Last year, Japanese scientists found evidence that, in 775 AD, Earth was hit with a sudden blast of high-intensity radiation - a blast carrying about 10,000 times the energy of the atomic bomb dropped on Hiroshima.
Clearly, something catastrophic had occurred in Earth's cosmic neighborhood, but whatever it was, it apparently went undetected by the 350 million people living on our planet at the time: the historical records contain no mention of strange celestial events that year, catastrophic or otherwise.
The event is recorded, instead, in the amount of radioactive carbon trapped in the annual growth rings of some of the world's oldest trees. Carbon's key radioactive isotope, carbon-14, forms when energetic particles enter Earth's atmosphere and collide with nitrogen atoms. Since trees take in both carbon-14 and its stable relative, carbon-12, the relative levels of carbon-14 in their growth rings give scientists a way of measuring the amount of high-energy particles entering Earth's atmosphere in a given year. When analyzing two ancient Japanese cedars last year, the scientists found that the amount of carbon-14 present in their 775 AD growth rings was shockingly large.
It's normal for levels of carbon-14 to fluctuate - they rise and fall on an 11-year cycle with the waxing and waning of solar flares. But for the entire 3,000-year record, there are no other spikes as steep as the one in 775. So what could have caused the massive burst of radiation and the high influx of energetic particles that led to the elevated levels of carbon-14 in the atmosphere? At first, two possibilities seemed the most likely: The radiation either came from an especially intense solar flare or the explosion of a nearby star.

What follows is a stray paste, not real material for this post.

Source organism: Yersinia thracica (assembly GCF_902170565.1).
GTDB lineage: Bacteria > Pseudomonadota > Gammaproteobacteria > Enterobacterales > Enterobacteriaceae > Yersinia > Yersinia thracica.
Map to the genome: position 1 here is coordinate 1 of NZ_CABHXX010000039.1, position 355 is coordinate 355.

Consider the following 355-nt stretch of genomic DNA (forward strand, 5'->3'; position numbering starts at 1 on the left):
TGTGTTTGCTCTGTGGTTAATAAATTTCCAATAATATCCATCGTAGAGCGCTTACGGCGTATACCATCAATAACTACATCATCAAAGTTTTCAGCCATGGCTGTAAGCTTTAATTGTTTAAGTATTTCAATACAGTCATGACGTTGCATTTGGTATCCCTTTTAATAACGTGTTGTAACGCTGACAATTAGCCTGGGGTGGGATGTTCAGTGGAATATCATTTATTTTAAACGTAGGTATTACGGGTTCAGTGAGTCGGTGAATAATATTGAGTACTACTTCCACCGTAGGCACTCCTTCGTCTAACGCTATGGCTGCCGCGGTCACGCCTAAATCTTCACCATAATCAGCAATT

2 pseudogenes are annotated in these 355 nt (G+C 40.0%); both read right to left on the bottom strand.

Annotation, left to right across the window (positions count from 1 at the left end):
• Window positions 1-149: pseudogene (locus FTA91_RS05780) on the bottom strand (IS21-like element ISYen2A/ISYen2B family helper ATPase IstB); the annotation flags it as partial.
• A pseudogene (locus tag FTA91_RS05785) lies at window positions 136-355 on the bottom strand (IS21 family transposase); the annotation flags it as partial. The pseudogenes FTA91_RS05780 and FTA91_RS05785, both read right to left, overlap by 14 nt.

The scientists ruled out the solar flare hypothesis for two reasons. First, flares of the required magnitude would have sparked an unforgettable display of the northern lights, but, as mentioned, no such phenomenon was recorded. Second - and perhaps more importantly - such flares would also have destroyed the Earth's ozone layer, exposing all of life to harsh radiation and probably setting in motion a mass extinction event.
On to the next possibility. A nearby supernova would have sent gamma rays flying in all directions. Those rays would have created high-energy particles in our atmosphere, which could then go on to form the carbon-14 present in such abundance in the Japanese cedars. But in order to send out enough gamma rays to do the trick, the supernova would have had to be bigger and brighter than other historical bright spots that were, in fact, documented. Yet, again, no record of a 775 supernova exists.
And, even if people had somehow missed an exploding star, that star's remnants would still be out there today, giving out a faint glow that could be picked up by telescopes. Scientists have already identified 11 such remnants in our Galactic neighborhood, but none are the right age to have caused the 775 spike.
When they found that neither solar flares nor supernovae could explain the carbon-14 anomaly they had found, the researchers published their discovery and let the mystery stand.
But now, a group of researchers from Germany has come up with a plausible cause: a short-duration gamma ray burst, produced by the collision of two nearby neutron stars. Though immensely powerful (we're talking two 10-mile wide boulders, each with the mass of our sun), the collision would only have been visible from Earth for about a day, which could explain why the event wasn't recorded.
The scientists have identified five neutron stars that could have caused the massive burst, and their step is to take a detailed look at those candidates.